Smart Growth in Action: Fundamental Principles
Principle 9: Balance growth with the availability of economic and efficient public utilities and services and through the investment of public funds consistent with these principles.
Think of community development like gardening. In order for the hose or the sprinkler to reach every bed, a gardener plots his or her garden in a neat, compact grid. This way, one water source can reach the whole garden all at once, and the gardener need not move too much to weed and maintain the garden. When the garden expands, plots are added adjacent to existing plots to continue the grid. A gardener would never make garden plots spread out and disconnected throughout the yard, otherwise it would waste the gardener’s time, money, and resources. In compact plots, plants grow better and require less resources and time.
Smart growth is like a well-plotted garden and businesses, services and homes are like plants. When our communities are developed compactly, it is more efficient and less expensive for everyone. This type of development creates more quality services for residents and more cost effective services for communities. The result is an efficient use of infrastructure and lower costs for streets and roads, water lines, sewage, electricity, recreational facilities, libraries, parks, emergency services and telephone facilities, among others. Vermonters have all experienced snowy, icy roads in the winter. More compact development makes the plowing and salting of these roads quicker and cheaper for local governments. Also, compact development gives more people good access to internet and cell phone coverage, a problem for many in Vermont. As we search for widespread alternative energy sources, it is especially important to promote compact communities to avoid reversing or neutralizing the benefits of these green energies because of “energy sprawl.”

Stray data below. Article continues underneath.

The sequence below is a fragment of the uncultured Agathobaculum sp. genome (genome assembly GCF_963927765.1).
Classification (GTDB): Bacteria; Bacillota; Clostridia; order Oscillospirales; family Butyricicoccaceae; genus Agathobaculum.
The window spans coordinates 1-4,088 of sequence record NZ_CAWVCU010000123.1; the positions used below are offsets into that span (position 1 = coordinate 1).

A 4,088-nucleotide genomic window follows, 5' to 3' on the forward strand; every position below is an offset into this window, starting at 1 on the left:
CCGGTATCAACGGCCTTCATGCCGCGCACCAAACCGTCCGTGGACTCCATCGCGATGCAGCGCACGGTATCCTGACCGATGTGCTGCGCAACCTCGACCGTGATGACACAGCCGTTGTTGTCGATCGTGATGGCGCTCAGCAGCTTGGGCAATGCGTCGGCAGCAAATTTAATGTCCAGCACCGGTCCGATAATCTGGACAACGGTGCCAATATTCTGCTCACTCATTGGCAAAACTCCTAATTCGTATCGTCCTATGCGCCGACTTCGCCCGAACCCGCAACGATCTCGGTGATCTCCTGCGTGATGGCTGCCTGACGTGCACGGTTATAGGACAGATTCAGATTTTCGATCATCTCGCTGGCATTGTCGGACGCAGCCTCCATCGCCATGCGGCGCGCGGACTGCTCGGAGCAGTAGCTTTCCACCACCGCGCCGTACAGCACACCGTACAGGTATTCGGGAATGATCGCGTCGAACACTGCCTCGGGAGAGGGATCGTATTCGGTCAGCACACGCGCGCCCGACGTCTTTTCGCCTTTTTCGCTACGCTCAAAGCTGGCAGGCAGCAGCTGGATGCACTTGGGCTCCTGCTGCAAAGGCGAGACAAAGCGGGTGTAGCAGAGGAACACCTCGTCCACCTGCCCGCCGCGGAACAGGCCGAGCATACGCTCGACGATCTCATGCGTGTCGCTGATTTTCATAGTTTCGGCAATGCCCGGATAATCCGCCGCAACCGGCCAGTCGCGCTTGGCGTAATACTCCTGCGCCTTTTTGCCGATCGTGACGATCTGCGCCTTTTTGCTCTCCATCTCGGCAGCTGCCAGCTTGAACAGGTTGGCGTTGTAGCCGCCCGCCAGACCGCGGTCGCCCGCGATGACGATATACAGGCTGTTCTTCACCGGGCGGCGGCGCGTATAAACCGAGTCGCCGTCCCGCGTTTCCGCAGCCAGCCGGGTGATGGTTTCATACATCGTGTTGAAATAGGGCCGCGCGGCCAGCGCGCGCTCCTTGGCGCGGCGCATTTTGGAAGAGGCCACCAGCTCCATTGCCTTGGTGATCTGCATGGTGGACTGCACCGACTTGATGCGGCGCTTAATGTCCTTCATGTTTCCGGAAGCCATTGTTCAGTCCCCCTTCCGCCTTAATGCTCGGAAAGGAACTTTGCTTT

Statistics show that this principle of smart growth indeed provides significant public cost savings. One study found that rural sprawl costs are about 60 percent more than denser urban development. In fact, it was estimated that smart growth can provide public cost savings ranging from $500 to almost $10,000 annually per unit (Victoria Transport Policy Institute). When it comes to using the public dollar to its best, compact growth allows for the smartest use of resources. So think back to your gardening sense, and develop pragmatically and efficiently.